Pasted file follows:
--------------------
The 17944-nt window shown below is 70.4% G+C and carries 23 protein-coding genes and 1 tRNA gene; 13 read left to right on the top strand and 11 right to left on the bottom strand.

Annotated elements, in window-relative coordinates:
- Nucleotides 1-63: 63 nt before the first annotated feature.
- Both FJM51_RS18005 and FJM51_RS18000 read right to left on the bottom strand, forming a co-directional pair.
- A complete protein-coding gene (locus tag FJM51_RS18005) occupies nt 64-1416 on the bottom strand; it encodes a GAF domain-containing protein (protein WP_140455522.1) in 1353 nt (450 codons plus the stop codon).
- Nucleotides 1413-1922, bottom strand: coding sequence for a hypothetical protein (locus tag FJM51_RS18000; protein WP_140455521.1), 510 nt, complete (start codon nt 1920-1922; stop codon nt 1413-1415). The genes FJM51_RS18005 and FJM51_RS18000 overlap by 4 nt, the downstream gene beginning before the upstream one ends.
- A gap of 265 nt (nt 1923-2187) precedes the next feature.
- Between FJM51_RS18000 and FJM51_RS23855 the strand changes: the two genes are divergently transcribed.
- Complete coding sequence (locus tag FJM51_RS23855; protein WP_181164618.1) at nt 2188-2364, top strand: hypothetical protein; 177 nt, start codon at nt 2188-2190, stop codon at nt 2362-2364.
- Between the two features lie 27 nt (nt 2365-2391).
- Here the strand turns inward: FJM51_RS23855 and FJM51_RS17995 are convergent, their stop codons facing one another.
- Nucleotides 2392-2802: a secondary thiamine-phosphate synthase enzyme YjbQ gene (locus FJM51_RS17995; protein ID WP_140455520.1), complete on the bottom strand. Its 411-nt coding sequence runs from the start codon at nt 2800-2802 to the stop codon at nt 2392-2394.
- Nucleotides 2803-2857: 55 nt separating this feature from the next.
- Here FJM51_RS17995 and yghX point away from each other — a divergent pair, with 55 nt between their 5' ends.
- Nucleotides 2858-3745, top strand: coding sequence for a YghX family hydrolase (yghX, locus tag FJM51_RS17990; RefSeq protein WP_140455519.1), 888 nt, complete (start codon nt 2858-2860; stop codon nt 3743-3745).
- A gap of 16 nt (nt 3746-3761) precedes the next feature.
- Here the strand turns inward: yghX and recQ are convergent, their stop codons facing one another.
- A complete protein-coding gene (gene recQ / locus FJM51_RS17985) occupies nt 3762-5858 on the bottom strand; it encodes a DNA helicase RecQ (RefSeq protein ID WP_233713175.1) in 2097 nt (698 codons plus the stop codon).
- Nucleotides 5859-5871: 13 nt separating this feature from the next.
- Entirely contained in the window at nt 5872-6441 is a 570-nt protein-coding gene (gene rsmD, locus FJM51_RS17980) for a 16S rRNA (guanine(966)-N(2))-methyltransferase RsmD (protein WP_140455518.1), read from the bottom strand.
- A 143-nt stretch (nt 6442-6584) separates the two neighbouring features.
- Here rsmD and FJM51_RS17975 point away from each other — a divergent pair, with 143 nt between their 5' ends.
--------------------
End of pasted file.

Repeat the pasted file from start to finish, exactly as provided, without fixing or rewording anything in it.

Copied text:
The 17944-nt window shown below is 70.4% G+C and carries 23 protein-coding genes and 1 tRNA gene; 13 read left to right on the top strand and 11 right to left on the bottom strand.

Annotated elements, in window-relative coordinates:
- Nucleotides 1-63: 63 nt before the first annotated feature.
- Both FJM51_RS18005 and FJM51_RS18000 read right to left on the bottom strand, forming a co-directional pair.
- A complete protein-coding gene (locus tag FJM51_RS18005) occupies nt 64-1416 on the bottom strand; it encodes a GAF domain-containing protein (protein WP_140455522.1) in 1353 nt (450 codons plus the stop codon).
- Nucleotides 1413-1922, bottom strand: coding sequence for a hypothetical protein (locus tag FJM51_RS18000; protein WP_140455521.1), 510 nt, complete (start codon nt 1920-1922; stop codon nt 1413-1415). The genes FJM51_RS18005 and FJM51_RS18000 overlap by 4 nt, the downstream gene beginning before the upstream one ends.
- A gap of 265 nt (nt 1923-2187) precedes the next feature.
- Between FJM51_RS18000 and FJM51_RS23855 the strand changes: the two genes are divergently transcribed.
- Complete coding sequence (locus tag FJM51_RS23855; protein WP_181164618.1) at nt 2188-2364, top strand: hypothetical protein; 177 nt, start codon at nt 2188-2190, stop codon at nt 2362-2364.
- Between the two features lie 27 nt (nt 2365-2391).
- Here the strand turns inward: FJM51_RS23855 and FJM51_RS17995 are convergent, their stop codons facing one another.
- Nucleotides 2392-2802: a secondary thiamine-phosphate synthase enzyme YjbQ gene (locus FJM51_RS17995; protein ID WP_140455520.1), complete on the bottom strand. Its 411-nt coding sequence runs from the start codon at nt 2800-2802 to the stop codon at nt 2392-2394.
- Nucleotides 2803-2857: 55 nt separating this feature from the next.
- Here FJM51_RS17995 and yghX point away from each other — a divergent pair, with 55 nt between their 5' ends.
- Nucleotides 2858-3745, top strand: coding sequence for a YghX family hydrolase (yghX, locus tag FJM51_RS17990; RefSeq protein WP_140455519.1), 888 nt, complete (start codon nt 2858-2860; stop codon nt 3743-3745).
- A gap of 16 nt (nt 3746-3761) precedes the next feature.
- Here the strand turns inward: yghX and recQ are convergent, their stop codons facing one another.
- A complete protein-coding gene (gene recQ / locus FJM51_RS17985) occupies nt 3762-5858 on the bottom strand; it encodes a DNA helicase RecQ (RefSeq protein ID WP_233713175.1) in 2097 nt (698 codons plus the stop codon).
- Nucleotides 5859-5871: 13 nt separating this feature from the next.
- Entirely contained in the window at nt 5872-6441 is a 570-nt protein-coding gene (gene rsmD, locus FJM51_RS17980) for a 16S rRNA (guanine(966)-N(2))-methyltransferase RsmD (protein WP_140455518.1), read from the bottom strand.
- A 143-nt stretch (nt 6442-6584) separates the two neighbouring features.
- Here rsmD and FJM51_RS17975 point away from each other — a divergent pair, with 143 nt between their 5' ends.